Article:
The past few days have brought news from the fast food and packaged food industries, highlighting actions to increase healthy food options for children.
First, the National Restaurant Association announced The Kids Live Well initiative. More than 15,000 restaurants representing 19 chains have already signed on, with more expected to join in the coming months. For a list of participating restaurants, click here. Participants in the initiative are expected to:
–Offer at least one children’s meal (entrée, side, beverage) that is 600 calories or less; containing two or more servings of fruit, vegetables, whole grains, lean protein and/or low-fat dairy; and limiting sodium, fat and sugar;
–Offer at least one other individual item that has 200 calories or less with limits on fat, sugar and sodium, and contains a serving of fruit, vegetables, whole grains, lean protein or low-fat dairy;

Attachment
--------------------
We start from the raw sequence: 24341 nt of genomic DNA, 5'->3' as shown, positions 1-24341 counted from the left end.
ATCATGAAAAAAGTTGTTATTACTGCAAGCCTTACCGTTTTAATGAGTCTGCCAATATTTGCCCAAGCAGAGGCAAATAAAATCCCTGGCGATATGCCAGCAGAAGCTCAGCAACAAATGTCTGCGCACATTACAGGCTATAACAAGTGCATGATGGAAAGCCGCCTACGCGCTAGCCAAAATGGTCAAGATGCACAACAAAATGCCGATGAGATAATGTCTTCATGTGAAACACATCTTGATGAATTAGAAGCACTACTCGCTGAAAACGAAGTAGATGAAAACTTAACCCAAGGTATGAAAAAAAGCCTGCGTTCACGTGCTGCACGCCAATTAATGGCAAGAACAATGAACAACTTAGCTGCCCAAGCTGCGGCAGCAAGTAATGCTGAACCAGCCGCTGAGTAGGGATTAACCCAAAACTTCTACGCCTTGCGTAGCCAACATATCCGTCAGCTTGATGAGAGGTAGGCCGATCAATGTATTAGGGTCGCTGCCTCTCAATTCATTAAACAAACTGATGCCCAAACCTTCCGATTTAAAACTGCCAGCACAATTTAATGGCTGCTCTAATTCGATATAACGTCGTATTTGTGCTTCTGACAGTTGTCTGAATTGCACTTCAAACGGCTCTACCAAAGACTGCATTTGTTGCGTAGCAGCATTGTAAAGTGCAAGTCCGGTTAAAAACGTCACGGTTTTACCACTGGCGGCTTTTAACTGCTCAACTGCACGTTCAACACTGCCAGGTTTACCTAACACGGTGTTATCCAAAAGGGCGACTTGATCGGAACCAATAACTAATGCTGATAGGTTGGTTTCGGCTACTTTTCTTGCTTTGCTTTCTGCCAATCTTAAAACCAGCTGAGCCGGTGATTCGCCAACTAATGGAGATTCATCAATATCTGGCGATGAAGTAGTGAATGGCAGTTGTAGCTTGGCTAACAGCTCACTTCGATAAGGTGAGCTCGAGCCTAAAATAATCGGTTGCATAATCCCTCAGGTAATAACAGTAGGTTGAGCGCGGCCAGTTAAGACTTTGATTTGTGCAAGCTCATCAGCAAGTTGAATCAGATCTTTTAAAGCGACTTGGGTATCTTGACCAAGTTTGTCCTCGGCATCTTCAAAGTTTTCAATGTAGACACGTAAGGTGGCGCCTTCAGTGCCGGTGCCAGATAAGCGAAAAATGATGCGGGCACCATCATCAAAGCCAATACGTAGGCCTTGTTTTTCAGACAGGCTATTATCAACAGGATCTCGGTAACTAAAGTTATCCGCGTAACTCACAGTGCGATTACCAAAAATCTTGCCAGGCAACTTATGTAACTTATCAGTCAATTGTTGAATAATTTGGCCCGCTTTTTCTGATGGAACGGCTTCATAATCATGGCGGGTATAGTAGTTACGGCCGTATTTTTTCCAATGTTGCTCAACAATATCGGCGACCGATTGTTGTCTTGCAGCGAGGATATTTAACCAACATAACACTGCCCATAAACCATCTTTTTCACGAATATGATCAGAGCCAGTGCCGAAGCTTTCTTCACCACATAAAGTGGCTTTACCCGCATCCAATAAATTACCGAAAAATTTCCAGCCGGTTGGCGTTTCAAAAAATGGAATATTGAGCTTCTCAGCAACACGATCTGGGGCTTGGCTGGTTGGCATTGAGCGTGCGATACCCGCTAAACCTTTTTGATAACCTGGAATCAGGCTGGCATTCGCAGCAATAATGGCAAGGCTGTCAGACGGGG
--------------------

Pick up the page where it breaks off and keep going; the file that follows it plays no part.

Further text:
–Display or make available the nutrition profile of the healthful menu options; and
–Promote the healthful menu options.
In addition, to avoid federal regulation being imposed, some of the nation’s largest food and beverage companies including Kraft, Kellogg, Nestle, Coca-Cola and PepsiCo have come together through self-regulation to restrict the kinds of products they advertise and market toward children. A number of food types including juices, dairy products, grains, soups and meals will have limits on the amount of calories, sugar, sodium and saturated fat allowed in foods promoted to children. As it stands, the recipes of about one-third of all food beverages would have to change or the companies will not be able to advertise those products after December 31, 2013.
These recent actions by the fast food and food products industries are positive steps to offer healthier options for customers.
In contrast to this blog post, the Center for Science in the Public Interest today announced its “Xtreme Eating Awards” for dishes with the highest calories, fat and sodium: http://www.npr.org/blogs/health/2011/07/19/138512007/public-interest-group-slams-restaurants-most-unhealthy-meals?sc=fb&cc=fp
Good information. It’s about time that billion dollar food industries take on the challenge and responsibility of providing healthier options, especially for children who haven’t yet learned the difference between what is good for them versus what tastes good. Now, if only more parents would step up to the plate (pun intended)!
Great post, sensitiveeconomist!